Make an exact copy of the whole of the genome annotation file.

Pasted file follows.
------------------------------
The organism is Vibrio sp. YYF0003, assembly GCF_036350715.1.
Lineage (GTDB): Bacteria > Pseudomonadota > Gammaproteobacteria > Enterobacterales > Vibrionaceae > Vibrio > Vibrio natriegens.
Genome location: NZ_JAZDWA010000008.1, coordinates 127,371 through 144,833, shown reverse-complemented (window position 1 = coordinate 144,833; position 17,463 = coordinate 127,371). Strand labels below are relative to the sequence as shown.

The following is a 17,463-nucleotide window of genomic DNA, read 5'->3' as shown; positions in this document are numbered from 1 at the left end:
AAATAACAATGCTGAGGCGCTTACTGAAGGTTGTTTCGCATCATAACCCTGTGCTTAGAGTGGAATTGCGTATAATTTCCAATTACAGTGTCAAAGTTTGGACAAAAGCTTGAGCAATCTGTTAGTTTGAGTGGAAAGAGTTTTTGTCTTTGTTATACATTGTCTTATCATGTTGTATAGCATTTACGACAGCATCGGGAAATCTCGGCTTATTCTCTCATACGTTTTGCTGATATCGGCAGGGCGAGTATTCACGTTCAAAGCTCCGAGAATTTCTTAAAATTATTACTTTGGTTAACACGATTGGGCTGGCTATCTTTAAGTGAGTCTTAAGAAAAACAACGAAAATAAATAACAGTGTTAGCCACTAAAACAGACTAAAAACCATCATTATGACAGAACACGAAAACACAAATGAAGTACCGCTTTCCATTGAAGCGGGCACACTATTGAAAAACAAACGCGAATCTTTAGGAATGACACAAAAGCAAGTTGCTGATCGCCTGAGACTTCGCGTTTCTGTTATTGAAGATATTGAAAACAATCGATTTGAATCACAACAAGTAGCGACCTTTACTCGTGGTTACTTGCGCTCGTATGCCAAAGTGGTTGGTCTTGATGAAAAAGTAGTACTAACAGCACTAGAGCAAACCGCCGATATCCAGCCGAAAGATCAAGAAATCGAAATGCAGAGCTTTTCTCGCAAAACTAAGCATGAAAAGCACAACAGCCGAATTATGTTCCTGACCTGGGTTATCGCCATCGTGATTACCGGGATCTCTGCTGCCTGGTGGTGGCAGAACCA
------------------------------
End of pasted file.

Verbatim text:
The organism is Vibrio sp. YYF0003, assembly GCF_036350715.1.
Lineage (GTDB): Bacteria > Pseudomonadota > Gammaproteobacteria > Enterobacterales > Vibrionaceae > Vibrio > Vibrio natriegens.
Genome location: NZ_JAZDWA010000008.1, coordinates 127,371 through 144,833, shown reverse-complemented (window position 1 = coordinate 144,833; position 17,463 = coordinate 127,371). Strand labels below are relative to the sequence as shown.

The following is a 17,463-nucleotide window of genomic DNA, read 5'->3' as shown; positions in this document are numbered from 1 at the left end:
AAATAACAATGCTGAGGCGCTTACTGAAGGTTGTTTCGCATCATAACCCTGTGCTTAGAGTGGAATTGCGTATAATTTCCAATTACAGTGTCAAAGTTTGGACAAAAGCTTGAGCAATCTGTTAGTTTGAGTGGAAAGAGTTTTTGTCTTTGTTATACATTGTCTTATCATGTTGTATAGCATTTACGACAGCATCGGGAAATCTCGGCTTATTCTCTCATACGTTTTGCTGATATCGGCAGGGCGAGTATTCACGTTCAAAGCTCCGAGAATTTCTTAAAATTATTACTTTGGTTAACACGATTGGGCTGGCTATCTTTAAGTGAGTCTTAAGAAAAACAACGAAAATAAATAACAGTGTTAGCCACTAAAACAGACTAAAAACCATCATTATGACAGAACACGAAAACACAAATGAAGTACCGCTTTCCATTGAAGCGGGCACACTATTGAAAAACAAACGCGAATCTTTAGGAATGACACAAAAGCAAGTTGCTGATCGCCTGAGACTTCGCGTTTCTGTTATTGAAGATATTGAAAACAATCGATTTGAATCACAACAAGTAGCGACCTTTACTCGTGGTTACTTGCGCTCGTATGCCAAAGTGGTTGGTCTTGATGAAAAAGTAGTACTAACAGCACTAGAGCAAACCGCCGATATCCAGCCGAAAGATCAAGAAATCGAAATGCAGAGCTTTTCTCGCAAAACTAAGCATGAAAAGCACAACAGCCGAATTATGTTCCTGACCTGGGTTATCGCCATCGTGATTACCGGGATCTCTGCTGCCTGGTGGTGGCAGAACCA